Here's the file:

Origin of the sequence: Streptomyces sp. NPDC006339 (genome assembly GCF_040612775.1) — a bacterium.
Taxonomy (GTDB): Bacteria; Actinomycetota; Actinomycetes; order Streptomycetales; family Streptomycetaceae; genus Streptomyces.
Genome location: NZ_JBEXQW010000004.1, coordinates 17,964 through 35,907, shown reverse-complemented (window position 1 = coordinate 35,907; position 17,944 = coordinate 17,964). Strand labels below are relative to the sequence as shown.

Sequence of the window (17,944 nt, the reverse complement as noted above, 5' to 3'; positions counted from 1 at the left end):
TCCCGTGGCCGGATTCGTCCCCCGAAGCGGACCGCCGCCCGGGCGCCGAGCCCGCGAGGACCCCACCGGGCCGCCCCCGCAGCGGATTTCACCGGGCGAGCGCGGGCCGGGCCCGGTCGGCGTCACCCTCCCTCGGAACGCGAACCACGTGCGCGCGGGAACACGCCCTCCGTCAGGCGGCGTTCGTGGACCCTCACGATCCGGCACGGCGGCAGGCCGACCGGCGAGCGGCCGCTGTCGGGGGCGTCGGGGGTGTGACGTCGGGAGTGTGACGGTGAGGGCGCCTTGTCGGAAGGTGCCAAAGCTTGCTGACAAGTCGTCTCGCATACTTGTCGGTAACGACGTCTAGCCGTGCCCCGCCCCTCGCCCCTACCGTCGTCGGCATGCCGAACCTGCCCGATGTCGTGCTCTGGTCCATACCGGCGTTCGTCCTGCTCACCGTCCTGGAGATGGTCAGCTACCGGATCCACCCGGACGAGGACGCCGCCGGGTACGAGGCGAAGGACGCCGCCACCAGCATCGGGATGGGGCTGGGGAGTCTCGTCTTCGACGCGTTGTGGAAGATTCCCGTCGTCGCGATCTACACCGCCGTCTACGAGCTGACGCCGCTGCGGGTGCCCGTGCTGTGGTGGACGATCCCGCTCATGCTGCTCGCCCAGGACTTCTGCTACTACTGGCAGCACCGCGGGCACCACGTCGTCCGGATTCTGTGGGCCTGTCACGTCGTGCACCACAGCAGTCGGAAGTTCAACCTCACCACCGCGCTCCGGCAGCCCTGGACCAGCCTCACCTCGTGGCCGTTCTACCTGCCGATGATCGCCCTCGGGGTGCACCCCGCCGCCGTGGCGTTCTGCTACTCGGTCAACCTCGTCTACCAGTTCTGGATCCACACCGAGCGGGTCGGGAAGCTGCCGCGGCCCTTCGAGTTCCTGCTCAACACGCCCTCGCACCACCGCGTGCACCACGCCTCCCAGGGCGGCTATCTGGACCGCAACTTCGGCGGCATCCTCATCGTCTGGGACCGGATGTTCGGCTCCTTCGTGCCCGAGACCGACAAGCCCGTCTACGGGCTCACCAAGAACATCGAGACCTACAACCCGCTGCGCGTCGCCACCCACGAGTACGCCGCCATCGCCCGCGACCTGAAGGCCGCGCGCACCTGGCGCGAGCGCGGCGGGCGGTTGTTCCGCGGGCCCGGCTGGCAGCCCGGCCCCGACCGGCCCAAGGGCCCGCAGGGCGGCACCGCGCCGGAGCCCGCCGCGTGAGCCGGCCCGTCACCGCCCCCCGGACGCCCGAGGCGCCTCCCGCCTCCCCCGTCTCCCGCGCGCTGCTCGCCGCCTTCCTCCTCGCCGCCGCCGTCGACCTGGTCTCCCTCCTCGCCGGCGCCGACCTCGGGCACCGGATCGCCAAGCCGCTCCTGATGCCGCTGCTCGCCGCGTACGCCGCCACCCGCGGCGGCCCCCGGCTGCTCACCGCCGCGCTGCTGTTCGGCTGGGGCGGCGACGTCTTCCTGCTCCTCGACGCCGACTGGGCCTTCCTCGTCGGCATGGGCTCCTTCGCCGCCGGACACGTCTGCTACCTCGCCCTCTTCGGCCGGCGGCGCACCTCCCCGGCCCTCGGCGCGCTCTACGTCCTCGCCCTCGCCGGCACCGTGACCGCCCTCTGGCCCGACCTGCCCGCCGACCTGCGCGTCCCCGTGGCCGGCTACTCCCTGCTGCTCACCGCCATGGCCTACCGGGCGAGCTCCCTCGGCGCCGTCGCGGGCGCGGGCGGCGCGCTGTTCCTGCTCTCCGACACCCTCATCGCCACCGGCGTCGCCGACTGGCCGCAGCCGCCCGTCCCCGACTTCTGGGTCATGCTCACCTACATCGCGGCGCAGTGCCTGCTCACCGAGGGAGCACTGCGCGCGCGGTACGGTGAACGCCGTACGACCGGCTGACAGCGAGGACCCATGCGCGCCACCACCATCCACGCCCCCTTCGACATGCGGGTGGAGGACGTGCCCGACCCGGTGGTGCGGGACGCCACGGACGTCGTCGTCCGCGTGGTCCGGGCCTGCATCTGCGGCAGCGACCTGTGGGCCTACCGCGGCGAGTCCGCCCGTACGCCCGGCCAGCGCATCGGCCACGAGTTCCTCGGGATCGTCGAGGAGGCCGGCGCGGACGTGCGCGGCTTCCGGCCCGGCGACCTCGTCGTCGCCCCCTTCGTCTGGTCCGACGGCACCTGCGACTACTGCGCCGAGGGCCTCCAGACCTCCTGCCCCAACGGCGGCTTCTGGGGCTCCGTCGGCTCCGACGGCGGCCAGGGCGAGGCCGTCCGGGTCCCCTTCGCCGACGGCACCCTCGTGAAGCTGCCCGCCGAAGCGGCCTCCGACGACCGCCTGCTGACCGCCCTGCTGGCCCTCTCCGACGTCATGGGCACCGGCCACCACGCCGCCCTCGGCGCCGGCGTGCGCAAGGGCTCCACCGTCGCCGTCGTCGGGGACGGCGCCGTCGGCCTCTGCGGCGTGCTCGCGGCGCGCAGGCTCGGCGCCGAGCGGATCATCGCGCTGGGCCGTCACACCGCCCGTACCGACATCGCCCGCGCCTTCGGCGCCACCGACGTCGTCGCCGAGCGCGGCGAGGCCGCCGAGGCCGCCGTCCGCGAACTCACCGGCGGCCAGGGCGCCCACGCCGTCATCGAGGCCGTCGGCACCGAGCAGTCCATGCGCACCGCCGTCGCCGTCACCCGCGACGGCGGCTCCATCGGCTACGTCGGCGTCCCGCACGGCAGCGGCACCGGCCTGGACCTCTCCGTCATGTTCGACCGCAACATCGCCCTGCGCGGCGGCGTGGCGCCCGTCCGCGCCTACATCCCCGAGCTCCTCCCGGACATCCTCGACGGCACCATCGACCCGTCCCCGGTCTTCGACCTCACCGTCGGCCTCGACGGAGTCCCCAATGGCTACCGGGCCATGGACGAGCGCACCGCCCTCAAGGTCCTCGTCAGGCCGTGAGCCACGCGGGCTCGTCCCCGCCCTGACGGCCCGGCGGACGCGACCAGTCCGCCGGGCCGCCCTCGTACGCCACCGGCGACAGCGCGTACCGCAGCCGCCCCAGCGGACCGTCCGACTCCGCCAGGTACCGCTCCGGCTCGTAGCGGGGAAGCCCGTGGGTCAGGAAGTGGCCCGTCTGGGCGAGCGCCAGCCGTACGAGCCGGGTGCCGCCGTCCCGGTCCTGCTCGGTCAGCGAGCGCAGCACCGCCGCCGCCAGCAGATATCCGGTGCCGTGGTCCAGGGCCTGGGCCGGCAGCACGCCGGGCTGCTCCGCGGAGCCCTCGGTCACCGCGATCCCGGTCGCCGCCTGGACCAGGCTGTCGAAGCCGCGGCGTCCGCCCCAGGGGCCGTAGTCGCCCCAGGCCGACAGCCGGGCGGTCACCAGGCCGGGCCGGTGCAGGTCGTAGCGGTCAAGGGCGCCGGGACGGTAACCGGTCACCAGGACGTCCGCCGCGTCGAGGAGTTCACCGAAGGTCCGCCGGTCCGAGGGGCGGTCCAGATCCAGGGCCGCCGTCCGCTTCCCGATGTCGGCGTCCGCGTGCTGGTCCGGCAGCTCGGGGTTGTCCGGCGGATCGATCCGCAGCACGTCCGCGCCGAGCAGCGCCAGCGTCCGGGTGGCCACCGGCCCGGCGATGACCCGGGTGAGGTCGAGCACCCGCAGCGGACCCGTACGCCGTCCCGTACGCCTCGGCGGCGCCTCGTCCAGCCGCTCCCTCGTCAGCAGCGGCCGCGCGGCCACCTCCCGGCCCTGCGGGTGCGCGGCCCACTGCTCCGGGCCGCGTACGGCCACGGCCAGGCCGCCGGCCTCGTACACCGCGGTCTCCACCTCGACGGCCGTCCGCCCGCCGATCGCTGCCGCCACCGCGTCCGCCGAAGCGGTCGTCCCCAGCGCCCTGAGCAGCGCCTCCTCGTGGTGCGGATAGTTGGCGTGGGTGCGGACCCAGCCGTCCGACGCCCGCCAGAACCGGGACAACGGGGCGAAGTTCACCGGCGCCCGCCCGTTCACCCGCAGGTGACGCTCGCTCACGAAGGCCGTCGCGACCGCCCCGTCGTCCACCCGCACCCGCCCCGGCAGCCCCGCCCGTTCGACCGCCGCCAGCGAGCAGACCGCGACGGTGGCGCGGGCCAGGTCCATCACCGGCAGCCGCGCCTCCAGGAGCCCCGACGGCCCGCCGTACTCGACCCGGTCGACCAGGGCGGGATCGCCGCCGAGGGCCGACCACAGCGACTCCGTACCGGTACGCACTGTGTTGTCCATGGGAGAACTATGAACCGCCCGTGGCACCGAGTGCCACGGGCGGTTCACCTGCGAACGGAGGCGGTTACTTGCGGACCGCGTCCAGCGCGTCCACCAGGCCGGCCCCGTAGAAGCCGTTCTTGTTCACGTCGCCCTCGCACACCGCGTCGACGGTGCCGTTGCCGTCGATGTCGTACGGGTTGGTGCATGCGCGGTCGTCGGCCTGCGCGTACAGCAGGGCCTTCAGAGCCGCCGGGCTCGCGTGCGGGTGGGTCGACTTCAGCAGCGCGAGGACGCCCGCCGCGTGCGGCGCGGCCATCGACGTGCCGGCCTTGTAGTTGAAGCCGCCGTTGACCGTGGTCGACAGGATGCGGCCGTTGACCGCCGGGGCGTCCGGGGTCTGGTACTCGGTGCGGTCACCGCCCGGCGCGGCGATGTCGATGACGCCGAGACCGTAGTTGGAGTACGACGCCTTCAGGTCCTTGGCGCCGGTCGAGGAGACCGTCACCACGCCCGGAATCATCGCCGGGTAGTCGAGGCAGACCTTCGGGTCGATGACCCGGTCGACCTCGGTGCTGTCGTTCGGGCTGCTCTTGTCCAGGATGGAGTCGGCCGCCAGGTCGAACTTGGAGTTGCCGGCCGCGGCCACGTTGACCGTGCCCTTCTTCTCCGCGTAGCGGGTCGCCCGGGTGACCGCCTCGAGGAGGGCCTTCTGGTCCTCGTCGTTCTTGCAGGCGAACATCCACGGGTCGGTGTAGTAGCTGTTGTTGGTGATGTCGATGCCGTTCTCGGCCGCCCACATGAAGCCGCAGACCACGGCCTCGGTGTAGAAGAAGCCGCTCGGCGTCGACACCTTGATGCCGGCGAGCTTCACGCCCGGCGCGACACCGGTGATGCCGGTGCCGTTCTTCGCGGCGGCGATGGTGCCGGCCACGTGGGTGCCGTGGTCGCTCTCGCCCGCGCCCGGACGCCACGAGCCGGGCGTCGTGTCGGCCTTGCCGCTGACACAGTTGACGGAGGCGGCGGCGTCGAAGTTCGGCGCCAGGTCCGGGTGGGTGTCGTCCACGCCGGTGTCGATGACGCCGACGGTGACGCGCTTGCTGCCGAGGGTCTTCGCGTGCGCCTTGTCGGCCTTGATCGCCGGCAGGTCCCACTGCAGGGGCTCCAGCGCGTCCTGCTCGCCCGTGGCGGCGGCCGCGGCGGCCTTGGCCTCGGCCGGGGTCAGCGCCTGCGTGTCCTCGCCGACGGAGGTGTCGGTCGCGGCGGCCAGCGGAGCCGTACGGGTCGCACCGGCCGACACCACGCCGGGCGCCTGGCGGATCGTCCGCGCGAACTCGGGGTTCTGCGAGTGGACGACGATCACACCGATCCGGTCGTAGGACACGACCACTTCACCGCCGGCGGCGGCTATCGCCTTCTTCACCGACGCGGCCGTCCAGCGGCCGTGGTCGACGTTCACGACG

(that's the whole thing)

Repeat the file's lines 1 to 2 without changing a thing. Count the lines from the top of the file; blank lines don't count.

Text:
Origin of the sequence: Streptomyces sp. NPDC006339 (genome assembly GCF_040612775.1) — a bacterium.
Taxonomy (GTDB): Bacteria; Actinomycetota; Actinomycetes; order Streptomycetales; family Streptomycetaceae; genus Streptomyces.